Theoretical vs Empirical Probability
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Probability
describes the chance that an uncertain event will occur.

Empirical Probability of an event is an "estimate" that the event will happen based on how often the event occurs after collecting data or running an experiment (in a large number of trials).  It is based specifically on direct observations or experiences.
 

Empirical Probability Formula

P(E) = probability that an event, E, will occur.
top = number of ways the specific event occurs.
bottom =  number of ways the experiment could occur. 

 

Example:   A survey was conducted to determine students' favorite breeds of dogs.  Each student chose only one breed. 
Dog
Collie
Spaniel
Lab
Boxer
PitBull
Other
#
10
15
35
8
5
12

What is the probability that a student's favorite dog breed is Lab?
Answer:  35 out of the 85 students chose Lab.  The probability is .


Theoretical Probability
of an event is the number of ways that the event can occur, divided by the total number of outcomes.  It is finding the probability of events that come from a sample space of known equally likely outcomes.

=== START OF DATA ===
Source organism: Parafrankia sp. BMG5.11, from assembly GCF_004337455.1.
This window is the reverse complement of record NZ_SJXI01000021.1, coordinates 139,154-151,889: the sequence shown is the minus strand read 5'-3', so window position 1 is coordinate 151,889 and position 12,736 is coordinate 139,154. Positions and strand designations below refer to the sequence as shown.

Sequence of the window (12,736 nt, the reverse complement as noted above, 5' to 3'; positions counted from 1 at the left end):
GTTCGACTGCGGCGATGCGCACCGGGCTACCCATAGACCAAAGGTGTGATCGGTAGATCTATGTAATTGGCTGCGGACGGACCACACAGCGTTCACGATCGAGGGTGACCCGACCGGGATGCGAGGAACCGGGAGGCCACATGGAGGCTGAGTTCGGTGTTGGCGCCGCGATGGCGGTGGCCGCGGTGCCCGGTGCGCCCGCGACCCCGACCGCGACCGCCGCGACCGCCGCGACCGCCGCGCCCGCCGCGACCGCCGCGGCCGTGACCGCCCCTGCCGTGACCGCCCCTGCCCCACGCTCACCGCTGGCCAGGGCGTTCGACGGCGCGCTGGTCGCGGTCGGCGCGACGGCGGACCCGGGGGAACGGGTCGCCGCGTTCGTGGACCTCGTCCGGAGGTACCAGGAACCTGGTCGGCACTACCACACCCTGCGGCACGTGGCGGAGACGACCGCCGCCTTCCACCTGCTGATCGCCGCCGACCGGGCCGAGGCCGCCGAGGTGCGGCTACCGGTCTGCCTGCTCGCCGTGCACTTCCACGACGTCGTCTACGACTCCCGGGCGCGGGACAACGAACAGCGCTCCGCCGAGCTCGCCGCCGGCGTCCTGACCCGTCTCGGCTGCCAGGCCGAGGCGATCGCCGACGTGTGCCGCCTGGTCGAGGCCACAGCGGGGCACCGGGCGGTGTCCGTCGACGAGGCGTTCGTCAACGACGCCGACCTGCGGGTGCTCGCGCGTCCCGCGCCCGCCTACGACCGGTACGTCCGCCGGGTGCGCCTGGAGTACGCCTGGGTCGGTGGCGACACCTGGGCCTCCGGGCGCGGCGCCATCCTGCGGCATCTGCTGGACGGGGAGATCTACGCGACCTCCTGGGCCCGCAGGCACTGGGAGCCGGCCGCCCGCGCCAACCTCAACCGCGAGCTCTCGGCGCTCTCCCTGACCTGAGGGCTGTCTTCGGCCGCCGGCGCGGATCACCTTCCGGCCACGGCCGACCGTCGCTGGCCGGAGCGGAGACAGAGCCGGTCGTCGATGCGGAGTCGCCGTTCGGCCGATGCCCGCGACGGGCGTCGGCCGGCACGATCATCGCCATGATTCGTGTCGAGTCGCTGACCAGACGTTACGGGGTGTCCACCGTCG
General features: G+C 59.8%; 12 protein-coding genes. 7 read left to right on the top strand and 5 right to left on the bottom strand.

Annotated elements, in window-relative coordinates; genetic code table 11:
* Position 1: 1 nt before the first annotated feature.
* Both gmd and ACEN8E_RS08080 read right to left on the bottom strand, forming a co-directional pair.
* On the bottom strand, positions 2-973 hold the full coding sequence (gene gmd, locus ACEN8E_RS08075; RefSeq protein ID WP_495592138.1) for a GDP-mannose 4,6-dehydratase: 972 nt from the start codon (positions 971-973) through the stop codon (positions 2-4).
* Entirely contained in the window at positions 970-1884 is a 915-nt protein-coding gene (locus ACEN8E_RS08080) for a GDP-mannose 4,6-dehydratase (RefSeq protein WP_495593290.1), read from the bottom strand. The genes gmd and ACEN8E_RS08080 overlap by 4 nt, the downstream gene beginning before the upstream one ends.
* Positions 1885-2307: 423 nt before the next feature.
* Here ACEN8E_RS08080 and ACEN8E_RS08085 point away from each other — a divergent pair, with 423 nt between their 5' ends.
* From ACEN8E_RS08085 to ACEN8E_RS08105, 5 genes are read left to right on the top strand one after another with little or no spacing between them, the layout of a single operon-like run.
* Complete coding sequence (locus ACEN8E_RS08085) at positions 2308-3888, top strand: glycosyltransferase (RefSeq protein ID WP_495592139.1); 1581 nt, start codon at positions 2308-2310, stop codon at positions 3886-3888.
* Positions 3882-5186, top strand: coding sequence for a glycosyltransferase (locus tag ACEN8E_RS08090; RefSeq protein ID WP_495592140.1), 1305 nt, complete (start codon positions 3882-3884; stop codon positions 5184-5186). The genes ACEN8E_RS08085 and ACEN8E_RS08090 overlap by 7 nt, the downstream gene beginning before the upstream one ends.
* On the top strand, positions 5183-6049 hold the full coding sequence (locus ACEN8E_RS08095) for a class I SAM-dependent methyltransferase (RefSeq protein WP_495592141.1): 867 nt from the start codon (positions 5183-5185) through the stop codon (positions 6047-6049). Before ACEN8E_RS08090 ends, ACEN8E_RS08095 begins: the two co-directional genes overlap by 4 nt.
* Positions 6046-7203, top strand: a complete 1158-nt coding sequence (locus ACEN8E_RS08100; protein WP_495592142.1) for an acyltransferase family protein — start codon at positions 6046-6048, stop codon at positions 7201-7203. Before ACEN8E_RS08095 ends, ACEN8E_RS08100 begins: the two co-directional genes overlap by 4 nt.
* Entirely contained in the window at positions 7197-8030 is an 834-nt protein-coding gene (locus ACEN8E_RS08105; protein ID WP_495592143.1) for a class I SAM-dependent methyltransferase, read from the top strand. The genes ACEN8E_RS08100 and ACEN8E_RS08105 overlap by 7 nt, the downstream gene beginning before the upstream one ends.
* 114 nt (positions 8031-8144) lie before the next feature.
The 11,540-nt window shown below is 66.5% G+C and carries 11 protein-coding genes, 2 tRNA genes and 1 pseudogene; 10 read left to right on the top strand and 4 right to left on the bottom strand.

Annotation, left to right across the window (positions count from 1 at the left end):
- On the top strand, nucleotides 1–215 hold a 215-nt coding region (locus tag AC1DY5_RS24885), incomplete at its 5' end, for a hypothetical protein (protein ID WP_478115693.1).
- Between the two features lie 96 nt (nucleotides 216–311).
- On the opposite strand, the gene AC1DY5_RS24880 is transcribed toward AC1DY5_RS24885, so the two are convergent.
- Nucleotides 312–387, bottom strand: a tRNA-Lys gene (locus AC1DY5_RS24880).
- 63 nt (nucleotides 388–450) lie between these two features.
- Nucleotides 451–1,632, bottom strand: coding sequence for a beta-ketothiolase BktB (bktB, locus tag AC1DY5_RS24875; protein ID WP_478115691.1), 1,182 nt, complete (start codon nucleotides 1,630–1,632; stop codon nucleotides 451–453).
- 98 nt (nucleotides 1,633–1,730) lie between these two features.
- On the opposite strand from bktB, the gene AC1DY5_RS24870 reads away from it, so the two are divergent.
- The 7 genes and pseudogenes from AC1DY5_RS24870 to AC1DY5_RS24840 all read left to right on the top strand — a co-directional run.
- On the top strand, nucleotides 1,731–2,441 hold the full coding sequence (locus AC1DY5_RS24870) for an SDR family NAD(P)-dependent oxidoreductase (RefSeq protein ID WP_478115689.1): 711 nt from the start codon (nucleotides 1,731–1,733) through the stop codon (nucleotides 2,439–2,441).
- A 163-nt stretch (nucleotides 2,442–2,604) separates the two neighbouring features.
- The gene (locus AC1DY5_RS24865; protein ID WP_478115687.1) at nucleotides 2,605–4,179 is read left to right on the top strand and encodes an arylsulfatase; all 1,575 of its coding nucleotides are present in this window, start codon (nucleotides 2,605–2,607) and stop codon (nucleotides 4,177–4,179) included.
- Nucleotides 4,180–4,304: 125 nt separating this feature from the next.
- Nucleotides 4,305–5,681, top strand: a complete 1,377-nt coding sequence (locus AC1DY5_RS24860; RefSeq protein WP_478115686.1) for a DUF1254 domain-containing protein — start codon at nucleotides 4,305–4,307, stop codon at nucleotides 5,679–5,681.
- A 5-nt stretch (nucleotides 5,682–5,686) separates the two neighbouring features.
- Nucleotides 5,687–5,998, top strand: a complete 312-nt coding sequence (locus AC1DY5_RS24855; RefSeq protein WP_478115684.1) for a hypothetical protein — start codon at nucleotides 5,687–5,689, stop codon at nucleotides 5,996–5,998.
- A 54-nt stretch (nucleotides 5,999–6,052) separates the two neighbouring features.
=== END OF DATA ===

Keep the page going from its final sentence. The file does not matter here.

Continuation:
Theoretical Probability Formula

P(E) = probability that an event, E, will occur.
n(E) = number of equally likely outcomes of E.
n(S) = number of equally likely outcomes of sample space S
Example 1:   Find the probability of rolling a six on a fair die.

Answer:  The sample space for rolling is die is 6 equally likely results: {1, 2, 3, 4, 5, 6}.
The probability of rolling a 6 is one out of 6 or .

Example 2:
 
Find the probability of tossing a fair die and getting an odd number.
Answer:
event E :
  tossing an odd number
outcomes in E:  {1, 3, 5}
sample space S:   {1, 2, 3, 4, 5, 6}

  

Comparing Empirical and Theoretical Probabilities:

Karen and Jason roll two dice 50 times and record their results in the accompanying chart.
1.)  What is their empirical probability of rolling a 7?
2.)  What is the theoretical probability of rolling a 7?
3.)  How do the empirical and theoretical probabilities compare?
Sum of the rolls of two dice
3, 5, 5, 4, 6, 7, 7, 5, 9, 10,
12, 9, 6, 5, 7, 8,  7, 4, 11, 6,
8, 8, 10, 6, 7, 4, 4, 5, 7, 9,
9, 7, 8, 11, 6, 5, 4, 7, 7, 4,
3, 6, 7, 7, 7, 8, 6, 7, 8, 9
 
Solution:  
1.)  Empirical probability (experimental probability or observed probability) is 13/50 = 26%.
2.)  Theoretical probability (based upon what is possible when working with two dice) = 6/36 = 1/6 = 16.7%  (check out the table at the right of possible sums when rolling two dice).
3.)  Karen and Jason rolled more 7's than would be expected theoretically.

 

Vocabulary to keep in mind:

Biased:  one result has a better chance of happening than another result.

Unbiased (fair) :  each result has an equal chance of happening.